Do you know who you are? Google knows who you are, or does it?

Do you know who you are? This is a really important question in today’s digital economy.

I was gathering information on this when I came across a useful tool called Brandyourself.com. It was invented by Peter Kistler, a university graduate whose motivation to invent the tool came when a standard Google search of his name completely messed up his chances of an internship at Microsoft.

The company killed his chances when they saw links to stories about another Peter Kistler who happened to be a drug dealer and convicted sex offender. Brandyourself is a good tool to put your personal brand and search results into your own hands. It helps you to manage and optimise your online presence without any technical know how.

So if you can get the basics right and use a tool like Brandyourself, you can quickly and efficiently build and control your personal brand.

The Basics

Who are you?

A really good investment is Dan Schawbel’s book Discover Your Brand. Dan recommends doing a “personal and brand discovery” to see what is being said about you and to work out exactly how you want people to perceive you.

He recommends using specific words. “For example, words like intelligent, concise, friendly, loyal, persistent, welcoming. Choose five words,” he says, “and realise that they matter.” They are your value proposition and they are your values.

“A full 74% of executive-level jobs are now found through networking,” he says. “The online world is today’s global talent pool. You have to know the attributes you want to convey and leverage the Internet to communicate and connect with the right individuals in a way not possible five or seven years ago.”

“Buy your domain name. Establish a blog and website. Get involved in social media. Use keywords to optimize your sites and articles. Fill the top slots in online searches,” Schawbel recommends.

“There’s an opportunity cost if you’re not heard, if people see and hear others instead. So you have to establish and differentiate what you do and then build your brand online to attract opportunities.”

Detail what you do

Be specific about what you do, what your expertise is and be consistent. Focus exactly on the value proposition and don’t digress. You need to be very clear about what and why people will want to connect with you. Be engaging but be relevant and remember you are what you Google.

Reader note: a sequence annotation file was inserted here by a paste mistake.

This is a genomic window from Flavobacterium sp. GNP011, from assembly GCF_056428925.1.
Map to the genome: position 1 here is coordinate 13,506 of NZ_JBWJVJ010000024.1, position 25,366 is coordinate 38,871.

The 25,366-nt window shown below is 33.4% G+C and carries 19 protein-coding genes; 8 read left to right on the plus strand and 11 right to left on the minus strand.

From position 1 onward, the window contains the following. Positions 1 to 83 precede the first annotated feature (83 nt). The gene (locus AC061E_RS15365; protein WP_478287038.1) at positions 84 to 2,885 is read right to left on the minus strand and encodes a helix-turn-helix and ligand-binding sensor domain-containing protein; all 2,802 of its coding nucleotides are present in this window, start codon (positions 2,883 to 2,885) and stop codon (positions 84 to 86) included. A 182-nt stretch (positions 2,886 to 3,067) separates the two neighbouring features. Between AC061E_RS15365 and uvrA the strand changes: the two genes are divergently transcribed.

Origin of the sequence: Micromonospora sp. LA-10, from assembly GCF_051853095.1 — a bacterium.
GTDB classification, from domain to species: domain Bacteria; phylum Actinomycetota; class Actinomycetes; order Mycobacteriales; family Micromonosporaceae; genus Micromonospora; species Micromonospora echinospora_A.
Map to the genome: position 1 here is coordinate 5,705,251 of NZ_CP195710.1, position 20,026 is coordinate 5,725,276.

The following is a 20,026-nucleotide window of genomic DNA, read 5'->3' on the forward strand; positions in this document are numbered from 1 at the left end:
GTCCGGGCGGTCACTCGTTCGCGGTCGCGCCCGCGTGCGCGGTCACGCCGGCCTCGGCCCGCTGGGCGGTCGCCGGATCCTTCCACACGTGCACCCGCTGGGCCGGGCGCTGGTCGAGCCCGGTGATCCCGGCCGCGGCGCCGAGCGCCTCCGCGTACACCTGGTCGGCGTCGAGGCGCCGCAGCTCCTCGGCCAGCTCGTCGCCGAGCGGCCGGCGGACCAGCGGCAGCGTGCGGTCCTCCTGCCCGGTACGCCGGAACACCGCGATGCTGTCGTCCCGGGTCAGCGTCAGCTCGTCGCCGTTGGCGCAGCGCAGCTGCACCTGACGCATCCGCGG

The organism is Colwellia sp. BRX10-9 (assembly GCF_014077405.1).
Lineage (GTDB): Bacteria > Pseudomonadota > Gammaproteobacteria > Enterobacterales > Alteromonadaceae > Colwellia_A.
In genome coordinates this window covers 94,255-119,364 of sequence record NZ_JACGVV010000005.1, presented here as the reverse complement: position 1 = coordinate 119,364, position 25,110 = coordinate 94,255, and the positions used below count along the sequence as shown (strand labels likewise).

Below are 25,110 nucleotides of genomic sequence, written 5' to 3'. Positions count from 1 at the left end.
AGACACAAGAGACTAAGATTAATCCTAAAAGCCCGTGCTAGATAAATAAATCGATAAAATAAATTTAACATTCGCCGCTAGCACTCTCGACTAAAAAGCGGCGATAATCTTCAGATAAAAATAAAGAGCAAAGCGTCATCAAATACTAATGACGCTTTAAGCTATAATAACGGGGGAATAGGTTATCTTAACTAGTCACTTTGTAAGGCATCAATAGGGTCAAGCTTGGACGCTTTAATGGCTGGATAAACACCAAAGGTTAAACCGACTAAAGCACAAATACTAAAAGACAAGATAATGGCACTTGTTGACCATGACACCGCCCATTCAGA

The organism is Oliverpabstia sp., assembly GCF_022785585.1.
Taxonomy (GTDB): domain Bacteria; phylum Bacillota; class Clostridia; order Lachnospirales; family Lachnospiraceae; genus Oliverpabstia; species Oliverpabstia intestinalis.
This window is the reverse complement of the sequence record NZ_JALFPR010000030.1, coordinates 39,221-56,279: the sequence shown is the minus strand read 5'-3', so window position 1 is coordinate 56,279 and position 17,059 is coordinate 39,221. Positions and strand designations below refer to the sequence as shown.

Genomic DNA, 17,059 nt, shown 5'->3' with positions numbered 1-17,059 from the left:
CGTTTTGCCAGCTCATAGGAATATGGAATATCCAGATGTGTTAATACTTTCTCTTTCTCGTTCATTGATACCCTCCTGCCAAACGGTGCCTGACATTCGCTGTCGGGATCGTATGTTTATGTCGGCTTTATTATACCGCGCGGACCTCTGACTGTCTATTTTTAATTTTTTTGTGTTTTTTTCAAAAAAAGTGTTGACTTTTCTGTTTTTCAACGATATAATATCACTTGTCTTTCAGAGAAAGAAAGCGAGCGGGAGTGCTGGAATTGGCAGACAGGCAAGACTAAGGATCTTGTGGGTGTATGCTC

Decide what content is easy for you to put out there. For example, white papers, links to news feeds from your industry, comments on your blog. Be topical and showcase your expertise. Twitter is one of the world’s biggest job boards, so keep it real.

Your single-minded proposition

Adopt a clear single-minded brand mission. For example:

  • “A trusted digital advisor”
  • “A strategic connector with financial services specialism”
  • “A professional, connected marketing networker”, and so on.

Support your single-minded proposition in everything you do online.

Finally

Maintain your brand identity, by posting content regularly, commenting and participating. It is this consistent behavior through social networks that builds trust, not having a million followers.

“With a personal brand, you can leverage the internet to communicate and connect with the right individuals,” Dan Schawbel says, “Competitively, you have no choice.”

Lastly, use tools to make it easy for you to manage content, comments and other connections you have:

Fi Bendall is the managing director of digital and interactive consultancy company Bendalls Group. With over 20 years’ experience, Bendall has worked with global brands including BBC and Virgin, and is an expert in how businesses can approach strategy in the digital world. You can follow her on Twitter at @FiBendall, and can contact her through Bendalls Group.

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